From New York: Long Island Wine Country/North Fork RegionThe complete antithesis of the uber-trendy Hamptons, the North Fork region has retained its rural appeal despite increased interest in its winemaking efforts. Think New England charm, breathtaking water views of both the Long Island Sound and the Peconic Bay, with a healthy dose of relaxed wine-country living. 960 1280
From Philadelphia: Atlantic City, New JerseyThis Jersey Shore town may seem as though it’s past its prime, but it still offers two things that never get old: beaches and casinos. Whether it’s a family trip, a romantic escape or a friends’ getaway, Atlantic City is always a safe bet. If you crap out at the tables, check out the live music venues and exciting nightlife options. 960 1280
From Philadelphia: Bucks County, PennsylvaniaCity dwellers flee the demands of urban living for the leisurely idyll of Bucks County, home to the arts-filled town of New Hope. Wander among the tree-lined roads, or try nearby activities such as tubing on the Delaware River, seeing a show at the Bucks County Playhouse and taking an art class at the Mercer Museum. 960 1280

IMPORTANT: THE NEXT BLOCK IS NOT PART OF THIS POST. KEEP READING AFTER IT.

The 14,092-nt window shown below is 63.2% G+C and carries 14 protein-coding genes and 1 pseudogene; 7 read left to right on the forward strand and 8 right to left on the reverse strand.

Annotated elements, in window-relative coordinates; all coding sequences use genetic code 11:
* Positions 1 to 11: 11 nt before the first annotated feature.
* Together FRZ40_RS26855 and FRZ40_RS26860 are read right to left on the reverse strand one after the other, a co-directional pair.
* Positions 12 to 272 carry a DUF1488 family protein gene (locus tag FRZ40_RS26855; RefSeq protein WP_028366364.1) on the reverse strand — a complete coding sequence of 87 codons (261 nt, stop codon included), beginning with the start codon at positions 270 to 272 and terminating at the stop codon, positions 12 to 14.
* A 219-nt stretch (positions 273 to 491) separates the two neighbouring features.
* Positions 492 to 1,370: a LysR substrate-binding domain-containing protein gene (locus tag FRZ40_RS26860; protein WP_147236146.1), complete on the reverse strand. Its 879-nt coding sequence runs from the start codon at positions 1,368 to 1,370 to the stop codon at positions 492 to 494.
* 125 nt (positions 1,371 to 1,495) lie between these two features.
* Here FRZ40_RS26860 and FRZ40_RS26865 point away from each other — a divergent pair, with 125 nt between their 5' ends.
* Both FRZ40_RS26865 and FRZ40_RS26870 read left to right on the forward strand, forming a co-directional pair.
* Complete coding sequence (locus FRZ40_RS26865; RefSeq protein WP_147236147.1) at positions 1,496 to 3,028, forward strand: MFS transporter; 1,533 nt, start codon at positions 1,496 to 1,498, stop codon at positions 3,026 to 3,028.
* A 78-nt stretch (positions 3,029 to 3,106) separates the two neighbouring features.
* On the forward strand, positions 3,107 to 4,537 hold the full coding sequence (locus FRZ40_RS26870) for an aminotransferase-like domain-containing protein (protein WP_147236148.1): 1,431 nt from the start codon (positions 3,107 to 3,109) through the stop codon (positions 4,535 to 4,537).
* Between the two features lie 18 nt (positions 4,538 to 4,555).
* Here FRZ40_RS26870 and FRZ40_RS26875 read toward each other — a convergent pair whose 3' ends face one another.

From San Francisco: Half Moon Bay, CaliforniaTucked between the Santa Cruz Mountains and the Pacific Ocean, Half Moon Bay is one of those relatively untouched stretches of California coast that is frequently overlooked. Investigate the tide pools at Fitzgerald Reserve at Moss Beach or go bird-watching at the Pescadero Marsh and Pillar Point Marsh preserves. 960 1280
From San Francisco: Sonoma County, CaliforniaJust one hour north of the Golden Gate Bridge, budget-minded travelers can find lots to do in Sonoma County. Enjoy vineyards, orchards and redwood-covered mountains, not to mention big events such as Sonoma Wine Country Weekend, which takes place over Labor Day weekend. 960 1280
From Seattle: Mount Rainier National Park, WashingtonOnly about 85 miles from the hustle and bustle of Emerald City rises majestic Mount Rainier. Around it are endless sights and activities for outdoor enthusiasts — miles of hiking trails, camping, lakes, streams, wildflowers and incomparable views. If you’re not brave enough to try to reach the peak, take a walk through the meadows of Paradise or Sunrise. 960 1280